Friday 23 March 2018

Impasse over solution to avoiding hard border in NI after Brexit deepens further

Taoiseach says the UK government must outline
Taoiseach says the UK government must outline "alternative proposals"

Shona Murray in Cavan

The impasse over the solution to avoiding a hard border in Northern Ireland after Brexit has deepened further.

The Taoiseach says the UK government must outline "alternative proposals" on preventing a physical infrastructure being erected in the north of the country, before Ireland will agree to move to post-Brexit trade negotiations.

Ireland’s position is for "the United Kingdom or Northern Ireland as part of the United Kingdom" to remain in a customs union arrangement after Brexit.

According to a leaked EU paper, there can be no divergence on standards or regulation from what exists currently otherwise a customs border will be inevitable.

"The way we think that can be achieved is for the United Kingdom or Northern Ireland continuing to abide by and respect the rules and regulations of the customs union and the single market", the Taoiseach told journalists at the Fine Gael conference in Cavan this afternoon.

However, British Brexit Minister David Davis is insisting there will be no alternative arrangement for Northern Ireland as it would test Britain’s "constitutional and economic integrity".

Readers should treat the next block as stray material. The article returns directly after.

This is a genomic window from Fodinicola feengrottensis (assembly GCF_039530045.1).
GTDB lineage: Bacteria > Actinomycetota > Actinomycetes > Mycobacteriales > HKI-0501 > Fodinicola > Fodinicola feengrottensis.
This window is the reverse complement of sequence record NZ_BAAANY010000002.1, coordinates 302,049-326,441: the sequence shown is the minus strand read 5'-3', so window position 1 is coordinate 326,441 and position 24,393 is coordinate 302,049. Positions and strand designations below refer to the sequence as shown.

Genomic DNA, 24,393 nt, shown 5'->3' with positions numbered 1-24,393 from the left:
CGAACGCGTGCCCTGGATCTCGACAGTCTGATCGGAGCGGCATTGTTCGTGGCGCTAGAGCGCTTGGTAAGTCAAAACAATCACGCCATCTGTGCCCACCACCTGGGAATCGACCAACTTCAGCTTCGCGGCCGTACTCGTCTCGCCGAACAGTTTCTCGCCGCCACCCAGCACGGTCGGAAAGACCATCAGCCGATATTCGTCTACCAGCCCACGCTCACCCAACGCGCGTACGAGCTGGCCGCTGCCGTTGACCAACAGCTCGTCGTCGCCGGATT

Read more: Article 50 author tells Theresa May to admit that Brexit can be stopped

The UK also insists it will leave both the customs union and the single market after Brexit.

Negotiations between the EU and UK resumed in Brussels this week after a revised deadline of December had been set for "sufficient progress" to be made on key issues before trade talks could begin.

Asked if he will use Ireland’s veto to delay talks until the Northern Ireland issue is resolved satisfactorily, Mr. Varadkar said: "I’m not in the business of laying down ultimatums" or "threatening vetoes."

However, the Irish paper is the only proposal put forward so far and the British government has not been forthcoming with any plan on resolving the matter.

"If there is an alternative proposal from the UK side, we would like to see it, said the Taoiseach.

"It is 18 months since the referendum; its 10 years since people started agitating for a referendum, they must at this stage have a counter-proposal", he said.

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